peartreealley: (journal)
I've been having a dawning reality check the last couple of weeks, which finally crested over the horizon yesterday. I did the FateNet series (five novellas, total of 190k words) in 14-15 months from planning to publishing the last installment.

And I've been flogging myself with the Persephone Station series (three novels, estimated total of 180k) feeling like a total slacker because I'm not meeting my goals, with the delusion that I should be able to have it all out in... six months?

I mean, I understand somewhat where that delusion came from. It's only three books, my brain said. And you've gotten through some of the learning faff from the last series! But I didn't seem to taking into account that those three books were twice as long as the ones that came before them and so they might take... twice as long? I'm not actually sure if that's a straight multiple or if it's longer (more narrative complexities) or shorter (less shifting between activities). Twice as long is at least a somewhat realistic estimate that I can adjust from.

So I was talking to G the Project Manager about this yesterday, and he said, "While I do believe you can increase efficiency from the last series you did, perhaps you should consider a 10-20% increase in efficiency? Not... 60-70%?"

A long story short, I'm now aiming for twelve months from planning to final installment publication. (For my editors reading, don't worry--I still plan on having the first book to you in the timeframes agreed on. I'm just not also planning on having the first drafts of the second and third books also done by October.) If you're wondering, I'm counting twelve months from June to June. I technically started PS in April for a couple of weeks, but then shelved it until July to finish off FN, so I think that splits the difference.

Well, you learn. Eventually.

And twelve months is a lot friendlier for being derailed by relocation than six months.

***

G has three job interviews next week, only one of which is in London. I'm making peace with potentially relocating this autumn.
peartreealley: (writing)
I adore getting a peek behind the curtain on how creative projects are made, so after a bout of illness a few weeks ago that resulted in re-watching the Lord of the Rings movie trilogy, I’ve been re-watching the Appendices in bits and pieces, too.

Here are some bits that resonated with me today as a writer/creator:


  • I’m fascinated with the amount of storyboarding they did—from synopsises to story beats to sketched story boards, to animated versions of the story, to digital models of what the scenes would look like. I love it. It reminds me of a painter starting with loose sketches and eventually building toward the actual painting. It’s a process I’ve been trying to build into my own storytelling—one that works very well, at least, until I get caught in deadline panic.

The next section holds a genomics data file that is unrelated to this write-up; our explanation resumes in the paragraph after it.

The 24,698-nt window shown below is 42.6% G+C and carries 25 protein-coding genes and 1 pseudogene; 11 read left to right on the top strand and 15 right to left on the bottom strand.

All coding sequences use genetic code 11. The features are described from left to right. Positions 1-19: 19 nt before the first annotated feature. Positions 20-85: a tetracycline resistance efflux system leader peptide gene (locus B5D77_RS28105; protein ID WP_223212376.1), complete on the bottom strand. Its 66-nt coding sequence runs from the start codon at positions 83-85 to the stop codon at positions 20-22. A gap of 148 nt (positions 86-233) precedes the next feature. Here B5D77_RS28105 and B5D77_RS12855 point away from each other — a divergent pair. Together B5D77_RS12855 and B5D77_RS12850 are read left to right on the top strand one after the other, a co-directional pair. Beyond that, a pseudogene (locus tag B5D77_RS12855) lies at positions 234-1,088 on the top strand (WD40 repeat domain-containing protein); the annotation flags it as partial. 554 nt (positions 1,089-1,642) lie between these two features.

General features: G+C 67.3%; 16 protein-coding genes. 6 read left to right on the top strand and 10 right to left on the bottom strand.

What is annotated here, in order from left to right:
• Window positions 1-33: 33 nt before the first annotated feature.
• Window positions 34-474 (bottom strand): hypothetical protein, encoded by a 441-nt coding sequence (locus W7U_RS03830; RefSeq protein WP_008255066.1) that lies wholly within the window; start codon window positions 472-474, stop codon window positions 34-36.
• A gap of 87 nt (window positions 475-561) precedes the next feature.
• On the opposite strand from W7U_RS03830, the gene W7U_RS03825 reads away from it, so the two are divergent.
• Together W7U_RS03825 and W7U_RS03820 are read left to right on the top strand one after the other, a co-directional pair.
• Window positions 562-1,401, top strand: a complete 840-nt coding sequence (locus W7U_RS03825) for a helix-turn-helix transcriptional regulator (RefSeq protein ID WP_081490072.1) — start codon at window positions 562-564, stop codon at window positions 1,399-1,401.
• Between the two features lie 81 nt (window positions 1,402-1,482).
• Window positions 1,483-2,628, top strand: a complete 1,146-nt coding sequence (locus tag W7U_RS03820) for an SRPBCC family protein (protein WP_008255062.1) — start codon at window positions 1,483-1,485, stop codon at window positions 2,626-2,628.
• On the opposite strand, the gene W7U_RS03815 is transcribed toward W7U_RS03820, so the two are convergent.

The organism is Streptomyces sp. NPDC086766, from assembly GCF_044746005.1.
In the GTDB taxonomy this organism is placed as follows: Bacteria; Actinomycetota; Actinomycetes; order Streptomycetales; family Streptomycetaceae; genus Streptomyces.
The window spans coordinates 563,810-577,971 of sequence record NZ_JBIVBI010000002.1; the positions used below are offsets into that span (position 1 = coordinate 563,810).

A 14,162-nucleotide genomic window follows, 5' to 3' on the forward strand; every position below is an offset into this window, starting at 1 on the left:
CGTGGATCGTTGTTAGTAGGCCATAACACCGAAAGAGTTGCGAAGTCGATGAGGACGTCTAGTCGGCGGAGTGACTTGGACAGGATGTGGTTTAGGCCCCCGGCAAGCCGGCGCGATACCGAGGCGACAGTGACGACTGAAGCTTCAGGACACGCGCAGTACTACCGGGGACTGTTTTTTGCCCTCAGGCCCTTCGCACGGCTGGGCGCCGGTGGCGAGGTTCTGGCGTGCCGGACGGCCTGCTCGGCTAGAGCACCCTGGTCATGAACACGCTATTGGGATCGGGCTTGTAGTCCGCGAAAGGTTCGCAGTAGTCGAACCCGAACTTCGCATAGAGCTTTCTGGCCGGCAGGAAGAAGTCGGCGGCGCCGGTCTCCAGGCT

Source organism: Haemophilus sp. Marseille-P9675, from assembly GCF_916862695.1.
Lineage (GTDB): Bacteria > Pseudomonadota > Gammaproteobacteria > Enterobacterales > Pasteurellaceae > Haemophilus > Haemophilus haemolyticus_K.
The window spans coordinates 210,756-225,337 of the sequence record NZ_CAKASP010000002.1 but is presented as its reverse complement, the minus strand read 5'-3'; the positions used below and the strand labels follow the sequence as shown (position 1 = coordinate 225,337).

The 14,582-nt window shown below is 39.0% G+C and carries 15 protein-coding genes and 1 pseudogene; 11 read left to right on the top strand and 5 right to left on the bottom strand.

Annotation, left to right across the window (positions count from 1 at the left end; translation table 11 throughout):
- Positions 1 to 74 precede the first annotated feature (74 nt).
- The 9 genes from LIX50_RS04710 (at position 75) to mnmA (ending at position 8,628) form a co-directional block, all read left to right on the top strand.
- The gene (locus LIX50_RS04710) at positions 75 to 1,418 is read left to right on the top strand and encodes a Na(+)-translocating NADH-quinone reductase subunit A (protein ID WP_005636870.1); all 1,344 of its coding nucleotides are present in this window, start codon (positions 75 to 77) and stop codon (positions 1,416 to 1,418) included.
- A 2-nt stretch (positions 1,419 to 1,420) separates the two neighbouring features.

• At the moment, I “build up” with free-writing, sample outlines, and story beats. I want to keep expanding on that process, trying out different versions of the story before I piece together what I think might be the actual story. Speaking of….

  • And despite all of that planning ahead they did, the actors were getting revised scripts on a daily basis. And the changes by no means stopped once the shooting was done--there was recutting in edits, and eventually doing pick-up shots.

  • They were moving around scenes, cutting sections, and adding new scenes, all into post-production. This is so much harder and more expensive to do for a film! I must remember this when I am in the angsty throes of revising a novel. No, revising isn’t easy, but compared to revising a film in post-production? What on earth do I have to moan about?

  • The sections in which they talk about gathering at Peter Jackson’s house to talk about characters, over scripts; where the artists would bunch together, on site or in the office and just draw and sketch… it increased an existing yearning and longing for a local creative community. (Although, at this stage of things, I’d be happy with an online one, too. I’ve been feeling very lonely lately, in my writing.)

  • I also liked the commentary about Tolkien and how he was not training as a 20th novel-writer, and because of that, he broke all sorts of rules. That makes the ~artiste~ in me squee—but pragmatic me also remembers that he was a professor by trade. This stories were an expression of his obsession with creating languages and world-building. They were not to pay the bills.

    Although I’m enjoying (and grateful to be) writing as a full-time endeavor, I have to admit sometimes I wonder if getting an appropriate job to support my writing would take pressure off. It would decrease my time freedom, but might increase my creative freedom. That’s a long term thought, though, and not one I plan to seriously investigate in the near future. But it’s something I may be keeping in mind more than I did before.

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August 2017

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